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Wills takes command of 19th Air Force overseeing flying training

Lt. Gen. Steve Kwast, commander of Air Education and Training Command, passes the 19th Air Force guidon to Maj. Gen. Craig Wills, during the 19th Air Force change of command ceremony June 13, 2019, at Joint Base San Antonio-Randolph, Texas.  The numbered Air Force oversees 19 training locations, with 17 Total Force wings, 11 active duty, one Air Force Reserve and five Air National Guard units.  More than 32,000 members of the 19th Air Force operate more than 1,600 aircraft from 29 different aircraft models. (U.S. Air Force photo by Sean M. Worrell)

Lt. Gen. Steve Kwast, commander of Air Education and Training Command, passes the 19th Air Force guidon to Maj. Gen. Craig Wills, during the 19th Air Force change of command ceremony, June 13, 2019, at Joint Base San Antonio-Randolph, Texas. The numbered Air Force oversees 19 training locations, with 17 Total Force wings, 11 active duty, one Air Force Reserve and five Air National Guard units. More than 32,000 members of the 19th Air Force operate more than 1,600 aircraft from 29 different aircraft models. (U.S. Air Force photo by Sean M. Worrell)

Maj. Gen. Craig Wills, 19th Air Force commander, addresses the men and women of the 19th Air Force for the first time as their commander during a change of command ceremony June 13, 2019, at Joint Base San Antonio-Randolph, Texas. Wills was previously the deputy chief of the Office of Security Cooperation-Iraq.  He is a command pilot with more than 2,500 hours of flying time, primarily in the F-15C and F-15E. (U.S. Air Force photo by Sean M. Worrell)

Maj. Gen. Craig Wills, 19th Air Force commander, addresses the men and women of the 19th Air Force for the first time as their commander during a change of command ceremony June 13, 2019, at Joint Base San Antonio-Randolph, Texas. Wills was previously the deputy chief of the Office of Security Cooperation-Iraq. He is a command pilot with more than 2,500 hours of flying time, primarily in the F-15C and F-15E. (U.S. Air Force photo by Sean M. Worrell)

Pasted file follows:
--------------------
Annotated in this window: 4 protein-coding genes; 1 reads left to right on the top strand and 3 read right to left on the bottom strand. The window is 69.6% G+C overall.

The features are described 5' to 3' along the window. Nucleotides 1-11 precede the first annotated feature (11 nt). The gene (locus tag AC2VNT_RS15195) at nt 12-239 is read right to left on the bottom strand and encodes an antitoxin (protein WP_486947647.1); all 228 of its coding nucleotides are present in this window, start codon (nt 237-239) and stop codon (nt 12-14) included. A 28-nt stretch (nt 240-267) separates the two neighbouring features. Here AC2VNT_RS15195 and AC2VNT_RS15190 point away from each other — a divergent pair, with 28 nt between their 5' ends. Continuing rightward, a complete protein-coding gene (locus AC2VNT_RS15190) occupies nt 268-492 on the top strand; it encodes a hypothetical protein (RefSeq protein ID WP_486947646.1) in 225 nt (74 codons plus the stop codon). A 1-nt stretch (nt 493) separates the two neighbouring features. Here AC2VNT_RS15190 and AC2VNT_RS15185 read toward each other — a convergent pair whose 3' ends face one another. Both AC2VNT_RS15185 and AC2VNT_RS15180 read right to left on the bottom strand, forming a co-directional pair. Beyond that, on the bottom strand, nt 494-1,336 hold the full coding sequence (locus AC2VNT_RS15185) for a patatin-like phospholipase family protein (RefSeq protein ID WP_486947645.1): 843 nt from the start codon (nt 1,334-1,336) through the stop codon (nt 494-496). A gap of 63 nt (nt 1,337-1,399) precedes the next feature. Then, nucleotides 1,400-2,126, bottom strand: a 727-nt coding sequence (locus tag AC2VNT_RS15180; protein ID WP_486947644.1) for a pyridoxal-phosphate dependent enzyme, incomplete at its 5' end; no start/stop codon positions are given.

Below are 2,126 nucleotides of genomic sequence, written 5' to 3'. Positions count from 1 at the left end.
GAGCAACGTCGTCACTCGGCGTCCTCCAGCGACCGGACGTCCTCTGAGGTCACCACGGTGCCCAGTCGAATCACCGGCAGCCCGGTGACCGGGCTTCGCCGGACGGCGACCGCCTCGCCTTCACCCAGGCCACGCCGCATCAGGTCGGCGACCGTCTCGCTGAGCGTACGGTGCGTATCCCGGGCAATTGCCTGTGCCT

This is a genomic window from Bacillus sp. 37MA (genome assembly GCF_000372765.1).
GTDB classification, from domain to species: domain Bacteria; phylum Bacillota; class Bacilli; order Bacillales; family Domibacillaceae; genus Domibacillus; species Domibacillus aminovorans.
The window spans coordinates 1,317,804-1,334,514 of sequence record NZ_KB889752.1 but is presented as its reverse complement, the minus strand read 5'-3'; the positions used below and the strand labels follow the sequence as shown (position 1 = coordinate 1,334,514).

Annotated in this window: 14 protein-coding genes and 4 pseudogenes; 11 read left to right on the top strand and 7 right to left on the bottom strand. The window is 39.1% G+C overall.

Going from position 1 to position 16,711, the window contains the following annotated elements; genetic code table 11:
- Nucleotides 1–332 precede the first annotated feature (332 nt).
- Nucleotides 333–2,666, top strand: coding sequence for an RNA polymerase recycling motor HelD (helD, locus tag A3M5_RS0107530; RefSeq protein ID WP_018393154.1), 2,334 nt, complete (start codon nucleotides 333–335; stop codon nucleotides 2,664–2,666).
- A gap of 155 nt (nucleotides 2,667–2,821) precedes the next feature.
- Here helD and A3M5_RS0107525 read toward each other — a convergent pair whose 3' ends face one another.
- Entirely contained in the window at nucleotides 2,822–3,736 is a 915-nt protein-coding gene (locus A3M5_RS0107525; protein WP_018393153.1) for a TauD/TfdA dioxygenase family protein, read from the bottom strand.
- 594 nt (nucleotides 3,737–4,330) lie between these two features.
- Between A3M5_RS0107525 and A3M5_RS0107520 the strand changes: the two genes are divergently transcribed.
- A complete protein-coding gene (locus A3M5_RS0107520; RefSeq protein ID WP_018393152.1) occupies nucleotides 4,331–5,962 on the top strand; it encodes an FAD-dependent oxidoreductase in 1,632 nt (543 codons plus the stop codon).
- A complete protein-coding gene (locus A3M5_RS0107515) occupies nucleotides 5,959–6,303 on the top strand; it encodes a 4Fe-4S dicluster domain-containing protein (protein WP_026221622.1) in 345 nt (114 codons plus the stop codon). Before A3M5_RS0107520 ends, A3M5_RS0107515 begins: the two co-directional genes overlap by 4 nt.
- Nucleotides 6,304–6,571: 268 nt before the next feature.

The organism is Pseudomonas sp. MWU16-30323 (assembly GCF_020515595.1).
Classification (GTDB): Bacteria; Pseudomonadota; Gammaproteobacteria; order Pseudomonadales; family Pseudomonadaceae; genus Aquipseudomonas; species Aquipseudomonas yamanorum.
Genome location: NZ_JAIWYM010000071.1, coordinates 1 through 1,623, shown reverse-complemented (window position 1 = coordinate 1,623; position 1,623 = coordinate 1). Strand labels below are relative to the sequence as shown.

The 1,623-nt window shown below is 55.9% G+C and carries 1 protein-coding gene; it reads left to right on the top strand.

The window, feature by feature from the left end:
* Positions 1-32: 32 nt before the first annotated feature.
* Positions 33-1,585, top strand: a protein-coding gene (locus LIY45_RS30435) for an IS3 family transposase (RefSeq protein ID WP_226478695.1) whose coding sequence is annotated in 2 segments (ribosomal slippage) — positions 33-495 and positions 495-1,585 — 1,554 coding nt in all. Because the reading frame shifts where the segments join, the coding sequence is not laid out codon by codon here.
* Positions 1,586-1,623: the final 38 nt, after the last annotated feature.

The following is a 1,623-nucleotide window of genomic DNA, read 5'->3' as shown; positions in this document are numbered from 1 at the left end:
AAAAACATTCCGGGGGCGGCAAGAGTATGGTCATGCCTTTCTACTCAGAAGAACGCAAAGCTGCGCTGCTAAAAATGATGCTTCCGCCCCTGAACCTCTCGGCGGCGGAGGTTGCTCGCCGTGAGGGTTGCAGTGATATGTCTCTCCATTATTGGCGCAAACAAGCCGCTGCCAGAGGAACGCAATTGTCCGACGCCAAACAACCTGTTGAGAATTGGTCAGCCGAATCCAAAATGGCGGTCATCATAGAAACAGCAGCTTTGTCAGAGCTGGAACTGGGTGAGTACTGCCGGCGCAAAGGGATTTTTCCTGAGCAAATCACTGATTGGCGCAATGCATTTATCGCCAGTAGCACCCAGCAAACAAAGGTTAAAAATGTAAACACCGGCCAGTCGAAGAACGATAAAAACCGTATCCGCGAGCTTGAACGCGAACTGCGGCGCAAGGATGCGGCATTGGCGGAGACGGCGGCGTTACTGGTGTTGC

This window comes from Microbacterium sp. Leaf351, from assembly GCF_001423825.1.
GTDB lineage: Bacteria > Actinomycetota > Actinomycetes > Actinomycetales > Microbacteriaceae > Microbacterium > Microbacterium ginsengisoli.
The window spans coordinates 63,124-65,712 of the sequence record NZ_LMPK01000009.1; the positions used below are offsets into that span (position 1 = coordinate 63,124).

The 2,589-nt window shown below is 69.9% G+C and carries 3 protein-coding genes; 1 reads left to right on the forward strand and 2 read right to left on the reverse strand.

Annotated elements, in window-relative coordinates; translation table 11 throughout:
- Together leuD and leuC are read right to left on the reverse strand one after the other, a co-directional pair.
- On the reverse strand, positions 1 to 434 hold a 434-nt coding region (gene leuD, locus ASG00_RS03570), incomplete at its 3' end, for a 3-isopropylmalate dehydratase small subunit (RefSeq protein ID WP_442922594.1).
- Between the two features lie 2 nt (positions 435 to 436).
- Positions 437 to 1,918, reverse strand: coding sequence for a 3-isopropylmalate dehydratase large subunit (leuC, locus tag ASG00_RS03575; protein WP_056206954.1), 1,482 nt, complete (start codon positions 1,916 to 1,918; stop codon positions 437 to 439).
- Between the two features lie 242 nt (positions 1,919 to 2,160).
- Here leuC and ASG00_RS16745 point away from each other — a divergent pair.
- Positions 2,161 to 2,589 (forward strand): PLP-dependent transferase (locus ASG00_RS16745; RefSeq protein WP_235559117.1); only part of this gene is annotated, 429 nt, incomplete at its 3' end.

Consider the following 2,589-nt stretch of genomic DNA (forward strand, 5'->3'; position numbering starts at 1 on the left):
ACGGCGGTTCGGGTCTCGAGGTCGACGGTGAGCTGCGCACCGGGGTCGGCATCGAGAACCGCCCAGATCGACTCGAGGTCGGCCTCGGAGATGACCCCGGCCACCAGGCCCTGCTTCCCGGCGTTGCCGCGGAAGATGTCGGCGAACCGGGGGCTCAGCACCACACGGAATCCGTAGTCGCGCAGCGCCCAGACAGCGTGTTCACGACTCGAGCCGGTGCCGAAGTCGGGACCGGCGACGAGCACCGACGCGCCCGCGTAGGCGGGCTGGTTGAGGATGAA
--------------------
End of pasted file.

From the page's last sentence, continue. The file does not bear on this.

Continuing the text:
JOINT BASE SAN ANTONIO-RANDOLPH, Texas (AFNS) --

With the sounds of freedom and flying training as the backdrop, Maj. Gen. Craig D. Wills took the reins of the 19th Air Force from Maj. Gen. Patrick Doherty during a change of command ceremony at Hangar 4 at Joint Base San Antonio-Randolph, June 13.

With his family, friends and Airmen from across the 19th Air Force in attendance, Wills received the guidon for the NAF that oversees flying training across Air Education and Training Command from Lt. Gen. Steve Kwast, commander of AETC, who officiated the ceremony.

“As you watch this flag being passed, you are watching a profound shift from one commander who has created out of the ashes of the past a great numbered air force command, handing it to a great leader with great moral character and courage,” Kwast said. “(Wills) has a history of being a great warrior. He is a dreamer, a visionary, a man who knows the priority of family first…You are going to see him take all of this great effort and take it to the next level (with your help).

Kwast continued, “This change of command should remind us that it is not enough to be great warriors, to defend freedom in every corner of the globe – our true job as Americans, as citizens…is to raise the next generation to be stronger and better and wiser than we are to develop resilient, clever warriors so that we never have to fire a shot...”